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Human Studies (2005) 28: 114

Springer 2005

Power, Freedom, and Individuality: Foucault and Sexual Difference


MIRI ROZMARIN
Philosophy Department, Tel-Aviv University, Ramat-Aviv, Israel (E-mail: rozmarim@post.tau.ac.il)

Abstract. This paper offers a detailed account of Foucaults ethical and political notion of individuality as presented in his late work, and discusses its relationship to the feminist project of the theory of sexual difference. I argue that Foucaults elaboration of the classical ethos of care for the self opens the way for regarding the I-woman as an ethical, political and aesthetic self-creation. However, it has signicant limitations that cannot be ignored. I elaborate on two aspects of Foucaults avoidance of sexual difference as a relevant category for an account of political and ethical individuality, which thus implicitly associates individual agency with men. I argue that Foucault implicitly assumes the existence of an ontological desire to become engaged in political self-creation. However, the ethical position of self-knowledge and desire should be understood as a contingent option that depends on material and historical conditions for its realization. Hence, I argue that a feminist reworking of Foucaults notion of political individuality should add a substantial ethical condition to the imperative of self-knowledge and self-creation making possible the desiring woman subject. Key words: foucault, freedom, individuality, power, sexual difference, subjectivity

For more than 25 years, feminist theory has been considering possible alliances between feminist political thought and Foucaults work. One of the issues related to these alliances is the actual plausibility of Foucaults political suggestion of a feminist ethical and political endeavor of reguring subjectivity. It is widely accepted that Foucaults ideas bear only limited relevance to the project of sexual difference theory, which holds the basic premise that the category of woman and its specic symbolic and imaginary signicance is a necessary locus for overcoming phallocentric subjectivity. The major controversy revolves around the role of sexed identity in the political project of creating new and multiple positions of subjectivity.1

Individuality and The Folding of Power Judith Butler describes Foucaults notion of the subject in terms of the possibility of exceeding the linearity of power:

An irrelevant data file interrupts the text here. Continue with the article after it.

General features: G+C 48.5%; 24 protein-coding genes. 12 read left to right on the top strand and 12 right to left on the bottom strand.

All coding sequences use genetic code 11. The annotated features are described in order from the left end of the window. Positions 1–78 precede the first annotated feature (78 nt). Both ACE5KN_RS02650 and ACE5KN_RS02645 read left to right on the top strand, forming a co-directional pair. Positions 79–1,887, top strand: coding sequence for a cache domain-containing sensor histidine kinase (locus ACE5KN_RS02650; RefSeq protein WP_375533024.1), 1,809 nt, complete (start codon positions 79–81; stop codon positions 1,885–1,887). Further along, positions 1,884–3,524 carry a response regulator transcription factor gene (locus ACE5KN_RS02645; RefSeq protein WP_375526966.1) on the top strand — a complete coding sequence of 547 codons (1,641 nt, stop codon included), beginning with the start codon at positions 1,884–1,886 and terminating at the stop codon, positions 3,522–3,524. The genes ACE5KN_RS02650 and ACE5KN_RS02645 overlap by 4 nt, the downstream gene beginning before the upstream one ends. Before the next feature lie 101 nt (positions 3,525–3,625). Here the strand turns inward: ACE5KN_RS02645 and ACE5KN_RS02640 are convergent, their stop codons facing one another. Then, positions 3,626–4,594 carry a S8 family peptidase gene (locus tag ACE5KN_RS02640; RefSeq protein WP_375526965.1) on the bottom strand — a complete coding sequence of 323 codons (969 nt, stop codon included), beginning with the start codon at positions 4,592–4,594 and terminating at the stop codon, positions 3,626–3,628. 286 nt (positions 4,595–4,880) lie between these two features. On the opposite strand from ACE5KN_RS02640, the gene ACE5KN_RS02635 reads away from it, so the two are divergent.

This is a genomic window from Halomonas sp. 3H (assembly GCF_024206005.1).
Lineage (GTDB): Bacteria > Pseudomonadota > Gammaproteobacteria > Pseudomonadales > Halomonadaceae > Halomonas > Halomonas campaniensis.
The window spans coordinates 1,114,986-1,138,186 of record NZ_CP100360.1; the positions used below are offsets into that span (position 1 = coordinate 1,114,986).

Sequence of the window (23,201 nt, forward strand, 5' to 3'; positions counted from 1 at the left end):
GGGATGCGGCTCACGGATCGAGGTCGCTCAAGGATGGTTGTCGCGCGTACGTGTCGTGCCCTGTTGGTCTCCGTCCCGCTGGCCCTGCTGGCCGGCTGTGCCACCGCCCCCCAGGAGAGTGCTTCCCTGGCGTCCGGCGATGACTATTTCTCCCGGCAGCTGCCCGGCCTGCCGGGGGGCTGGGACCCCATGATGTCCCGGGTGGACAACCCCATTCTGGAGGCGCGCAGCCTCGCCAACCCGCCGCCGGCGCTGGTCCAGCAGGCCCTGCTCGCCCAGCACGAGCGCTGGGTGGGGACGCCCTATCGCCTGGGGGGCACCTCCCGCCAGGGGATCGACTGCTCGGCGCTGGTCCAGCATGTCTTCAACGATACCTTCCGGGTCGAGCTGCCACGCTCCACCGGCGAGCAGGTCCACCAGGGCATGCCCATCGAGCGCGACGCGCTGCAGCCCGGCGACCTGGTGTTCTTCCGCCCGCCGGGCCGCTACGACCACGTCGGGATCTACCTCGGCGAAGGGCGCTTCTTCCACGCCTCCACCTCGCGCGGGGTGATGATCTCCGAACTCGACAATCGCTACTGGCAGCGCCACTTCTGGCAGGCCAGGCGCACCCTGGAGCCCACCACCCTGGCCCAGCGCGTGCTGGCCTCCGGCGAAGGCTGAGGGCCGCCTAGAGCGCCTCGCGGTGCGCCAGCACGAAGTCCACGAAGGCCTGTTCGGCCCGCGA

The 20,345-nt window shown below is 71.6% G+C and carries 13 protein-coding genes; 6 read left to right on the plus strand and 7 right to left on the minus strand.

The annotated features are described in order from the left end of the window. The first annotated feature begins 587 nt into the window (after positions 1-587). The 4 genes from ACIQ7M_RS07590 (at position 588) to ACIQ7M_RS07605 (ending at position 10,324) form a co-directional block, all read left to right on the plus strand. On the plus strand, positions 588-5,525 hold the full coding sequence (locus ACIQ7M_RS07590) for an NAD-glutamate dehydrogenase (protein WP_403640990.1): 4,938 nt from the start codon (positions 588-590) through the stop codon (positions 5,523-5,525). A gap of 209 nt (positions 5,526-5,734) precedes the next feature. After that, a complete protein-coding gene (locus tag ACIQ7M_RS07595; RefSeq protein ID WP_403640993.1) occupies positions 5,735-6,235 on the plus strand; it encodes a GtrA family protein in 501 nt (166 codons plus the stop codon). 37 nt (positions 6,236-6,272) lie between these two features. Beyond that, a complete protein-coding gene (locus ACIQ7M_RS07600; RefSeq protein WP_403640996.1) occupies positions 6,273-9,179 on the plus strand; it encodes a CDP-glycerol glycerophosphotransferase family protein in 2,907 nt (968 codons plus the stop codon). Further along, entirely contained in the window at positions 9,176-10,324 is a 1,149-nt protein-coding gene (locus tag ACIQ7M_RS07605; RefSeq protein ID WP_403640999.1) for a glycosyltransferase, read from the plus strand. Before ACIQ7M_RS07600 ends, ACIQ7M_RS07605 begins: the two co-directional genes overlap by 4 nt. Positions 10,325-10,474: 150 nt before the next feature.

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Subjects who institute actions are themselves instituted effects of prior actions, and that of the horizon in which we act, not merely or exclusively as an exterior eld or theater of operations. But perhaps more signicantly, the action instituted via that subject is part of a chain of actions that can no longer be understood as nonlinear in direction or predictable in their outcomes. (1995: 43)2 This description focuses on the repetitious nature of power/language relations. Consequently, the possibility of breaking free of the deterministic mechanics of power needs to be proven and explained. In his late work, however, Foucault denes power in terms of actions affecting other actions, thus including the notions of freedom and the necessary openness of existence in the constitution of the subject. Power is: A mode of action which does not act directly and immediately on others. Instead it acts upon their actions: an action upon an action, on existing actions or on those, which may arise in the present or the future. (1983: 220) For Foucault, the open dynamics of effects between individuals is a necessary condition for the constitution of power. This view introduces a new ontology of individuals, that both de-essentializes them and preserves them as effective and fundamental ontological and political factors.3 The individuals freedom is secured in Foucaults framework by three elements: 1. Analytic distinction between power, communicative relations, and capacities. 2. Assumption of resistance as a basic fact in his theory of power. 3. Avoidance of any complete theory of power. These basic principles enable Foucault to reverse the relations between effect and power. Rather than explain the effects of the actions of individuals by some abstract mechanics of power, Foucaults denition of power in terms of the effects of actions entails a notion of individuality as embedded in power and yet still a non-reducible core of effects. The individual is an effect of power, and at the same time, or precisely to the extent to which it is that effect, is the element of its articulation. The individual which power has constituted is at the same time its vehicle. (1980: 98) Foucault resists the inclination to reduce crudely every process and entity to power, and introduces a distinction between power relations, capacities and communication (1983: 217219). Although Foucault himself does not explain this distinction it can be formulated as follows: capacities are an aspect